Thursday, May 19, 2022

State to appeal against quashing of lawyer’s conviction

Directorate of Public Prosecution lawyer, Mosweu Ditodi, says that they are appealing against a judgment passed by Lobatse High Court judge Michael Leburu early this year in which he quashed conviction and sentence against former Francistown lawyer, Tiro Mothusi.

Ditodi said that they have reached the decision to appeal against Leburu’s judgment after realizing that the judge had erred on several issues in his judgment.

”Our reason for going to the Court of Appeal is that we feel that the judge had erred in his judgment and we would like the Court of Appeal to decide on them,” he said.

In his appeal, Mothusi had raised points that the magistrate’s Court file has a lot of material missing from it that it will make it difficult for the High Court judge to use it to reach a fair conclusion on the case.

The other grounds, on which he relied on, was that he had suffered prejudice due to the incomplete record, which, it has been argued, no adjudication of appeal can be made.

In his judgment, Leburu had, amongst other things, said that a right to appeal is an integral part of or an attribute of a fair hearing and, as such, must, of necessity be ventilated and exercised within a reasonable time.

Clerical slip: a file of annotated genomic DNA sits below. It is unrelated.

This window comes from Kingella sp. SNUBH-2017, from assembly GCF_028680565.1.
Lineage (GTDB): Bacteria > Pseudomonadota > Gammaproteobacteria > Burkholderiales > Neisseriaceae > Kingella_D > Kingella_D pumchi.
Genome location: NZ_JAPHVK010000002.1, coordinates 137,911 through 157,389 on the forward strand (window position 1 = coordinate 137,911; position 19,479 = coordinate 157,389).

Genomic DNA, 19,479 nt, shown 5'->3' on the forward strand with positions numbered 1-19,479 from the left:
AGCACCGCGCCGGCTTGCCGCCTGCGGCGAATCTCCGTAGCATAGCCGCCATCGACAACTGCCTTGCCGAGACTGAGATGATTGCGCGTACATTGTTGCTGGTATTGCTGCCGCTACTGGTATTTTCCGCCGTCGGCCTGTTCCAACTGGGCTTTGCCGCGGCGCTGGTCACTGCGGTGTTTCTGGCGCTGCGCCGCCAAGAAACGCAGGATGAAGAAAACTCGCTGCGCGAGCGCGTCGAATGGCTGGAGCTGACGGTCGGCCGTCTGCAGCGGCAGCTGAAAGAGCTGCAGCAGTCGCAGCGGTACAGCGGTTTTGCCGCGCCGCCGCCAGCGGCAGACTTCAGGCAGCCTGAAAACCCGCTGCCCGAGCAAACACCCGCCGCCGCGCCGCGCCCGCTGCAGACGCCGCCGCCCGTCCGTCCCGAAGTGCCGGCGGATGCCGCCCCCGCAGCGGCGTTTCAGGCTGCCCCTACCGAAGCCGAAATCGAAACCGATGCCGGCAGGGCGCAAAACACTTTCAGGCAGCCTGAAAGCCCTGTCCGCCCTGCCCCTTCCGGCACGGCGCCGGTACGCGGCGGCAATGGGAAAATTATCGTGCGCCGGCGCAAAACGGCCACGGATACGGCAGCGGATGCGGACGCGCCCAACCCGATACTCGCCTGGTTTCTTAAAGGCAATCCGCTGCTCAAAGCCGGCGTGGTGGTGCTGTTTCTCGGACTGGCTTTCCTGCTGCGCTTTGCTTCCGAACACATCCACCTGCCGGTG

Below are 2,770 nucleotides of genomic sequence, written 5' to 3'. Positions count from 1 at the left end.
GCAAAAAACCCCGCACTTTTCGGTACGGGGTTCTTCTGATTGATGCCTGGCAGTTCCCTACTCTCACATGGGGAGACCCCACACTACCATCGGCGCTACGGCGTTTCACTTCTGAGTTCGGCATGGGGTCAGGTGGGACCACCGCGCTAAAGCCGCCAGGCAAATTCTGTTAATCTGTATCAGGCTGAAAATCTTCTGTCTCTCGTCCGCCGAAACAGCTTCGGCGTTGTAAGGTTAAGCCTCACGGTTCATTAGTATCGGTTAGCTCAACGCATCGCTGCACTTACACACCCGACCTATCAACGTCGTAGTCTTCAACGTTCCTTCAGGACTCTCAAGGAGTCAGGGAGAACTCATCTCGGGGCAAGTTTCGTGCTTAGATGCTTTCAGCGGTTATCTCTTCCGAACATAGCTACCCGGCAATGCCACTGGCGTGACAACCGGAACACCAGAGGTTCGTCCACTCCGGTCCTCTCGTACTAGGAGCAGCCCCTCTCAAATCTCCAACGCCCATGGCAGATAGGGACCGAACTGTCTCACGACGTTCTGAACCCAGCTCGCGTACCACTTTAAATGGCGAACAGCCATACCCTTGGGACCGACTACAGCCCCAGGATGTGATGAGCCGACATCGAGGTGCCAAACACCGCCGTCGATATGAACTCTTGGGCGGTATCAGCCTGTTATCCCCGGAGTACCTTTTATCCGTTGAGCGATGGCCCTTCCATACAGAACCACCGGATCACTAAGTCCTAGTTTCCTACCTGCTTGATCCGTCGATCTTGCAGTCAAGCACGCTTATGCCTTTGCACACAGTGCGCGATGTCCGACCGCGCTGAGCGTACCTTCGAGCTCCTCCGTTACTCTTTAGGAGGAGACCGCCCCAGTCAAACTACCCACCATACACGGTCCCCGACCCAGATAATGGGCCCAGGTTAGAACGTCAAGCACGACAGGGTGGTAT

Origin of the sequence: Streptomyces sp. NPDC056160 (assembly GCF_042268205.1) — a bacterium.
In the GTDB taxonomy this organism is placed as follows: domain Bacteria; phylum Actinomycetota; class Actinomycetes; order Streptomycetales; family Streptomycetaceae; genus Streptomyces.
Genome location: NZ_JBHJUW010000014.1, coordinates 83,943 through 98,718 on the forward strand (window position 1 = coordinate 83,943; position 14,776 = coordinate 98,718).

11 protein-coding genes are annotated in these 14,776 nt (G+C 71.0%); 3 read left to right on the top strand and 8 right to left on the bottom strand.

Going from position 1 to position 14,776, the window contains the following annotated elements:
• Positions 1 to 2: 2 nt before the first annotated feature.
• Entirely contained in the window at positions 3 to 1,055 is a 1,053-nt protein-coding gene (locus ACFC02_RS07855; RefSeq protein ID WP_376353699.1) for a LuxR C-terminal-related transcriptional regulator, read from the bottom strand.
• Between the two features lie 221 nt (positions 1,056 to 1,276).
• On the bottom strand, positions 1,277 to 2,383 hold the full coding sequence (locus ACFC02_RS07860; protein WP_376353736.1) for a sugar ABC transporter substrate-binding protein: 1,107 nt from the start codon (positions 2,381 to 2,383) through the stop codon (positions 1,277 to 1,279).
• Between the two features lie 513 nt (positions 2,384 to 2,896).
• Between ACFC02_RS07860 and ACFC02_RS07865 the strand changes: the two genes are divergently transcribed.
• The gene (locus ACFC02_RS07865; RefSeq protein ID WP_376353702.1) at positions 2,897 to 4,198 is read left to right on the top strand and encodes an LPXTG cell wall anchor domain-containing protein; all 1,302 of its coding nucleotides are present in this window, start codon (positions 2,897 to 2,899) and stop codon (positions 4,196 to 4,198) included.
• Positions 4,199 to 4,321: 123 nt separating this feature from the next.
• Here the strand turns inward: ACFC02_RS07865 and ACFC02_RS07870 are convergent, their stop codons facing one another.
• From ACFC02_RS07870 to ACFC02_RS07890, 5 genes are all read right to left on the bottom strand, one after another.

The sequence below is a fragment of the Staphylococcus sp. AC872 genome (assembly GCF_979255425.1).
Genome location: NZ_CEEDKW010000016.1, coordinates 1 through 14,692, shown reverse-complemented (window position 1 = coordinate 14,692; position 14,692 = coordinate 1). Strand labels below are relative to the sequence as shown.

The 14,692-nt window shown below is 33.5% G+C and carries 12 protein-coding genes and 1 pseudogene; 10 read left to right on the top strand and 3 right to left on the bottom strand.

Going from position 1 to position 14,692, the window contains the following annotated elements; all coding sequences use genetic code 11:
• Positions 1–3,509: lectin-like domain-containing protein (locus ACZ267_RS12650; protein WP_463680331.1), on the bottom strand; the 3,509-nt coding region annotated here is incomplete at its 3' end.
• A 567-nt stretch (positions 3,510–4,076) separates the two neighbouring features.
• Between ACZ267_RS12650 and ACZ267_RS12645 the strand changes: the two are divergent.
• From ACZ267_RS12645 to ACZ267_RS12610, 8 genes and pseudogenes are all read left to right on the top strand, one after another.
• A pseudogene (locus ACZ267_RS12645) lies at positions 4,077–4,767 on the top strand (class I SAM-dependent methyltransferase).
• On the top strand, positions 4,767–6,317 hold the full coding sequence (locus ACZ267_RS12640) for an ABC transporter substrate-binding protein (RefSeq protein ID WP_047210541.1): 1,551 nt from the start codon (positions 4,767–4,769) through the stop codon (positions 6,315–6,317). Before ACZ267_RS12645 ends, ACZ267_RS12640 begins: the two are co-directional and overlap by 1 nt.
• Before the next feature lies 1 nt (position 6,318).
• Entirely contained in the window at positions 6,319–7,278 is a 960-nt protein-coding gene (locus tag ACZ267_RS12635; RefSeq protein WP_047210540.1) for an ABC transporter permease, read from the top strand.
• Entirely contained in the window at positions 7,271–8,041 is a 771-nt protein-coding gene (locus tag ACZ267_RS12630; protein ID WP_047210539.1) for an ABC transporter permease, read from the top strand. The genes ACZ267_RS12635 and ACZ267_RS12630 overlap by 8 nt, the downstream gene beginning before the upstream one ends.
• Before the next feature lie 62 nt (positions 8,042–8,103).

He further said that once the typed record is availed within a reasonable time, then an appeal based on that record “will also be ventilated within reasonable time and in accordance with the true intent and spirit of the Constitution”.

The absence of a complete typed record, he said, “may therefore render one’s substantive appeal nugatory and this is not the intention of the Constitution”.

The trilogy of deficiencies, the judge said, “squarely lie on the state’s door step and not on the part of the applicant”, adding that “the applicant has suffered immense prejudice as a result and hence failure of justice has occurred”.

Leburu further stated that the state had conceded that the deficiencies alluded to above were occasioned by ineptitude and explains why the state morally asked the court to exercise its discretion as it deemed fit”.

Leburu then upheld the appeal.

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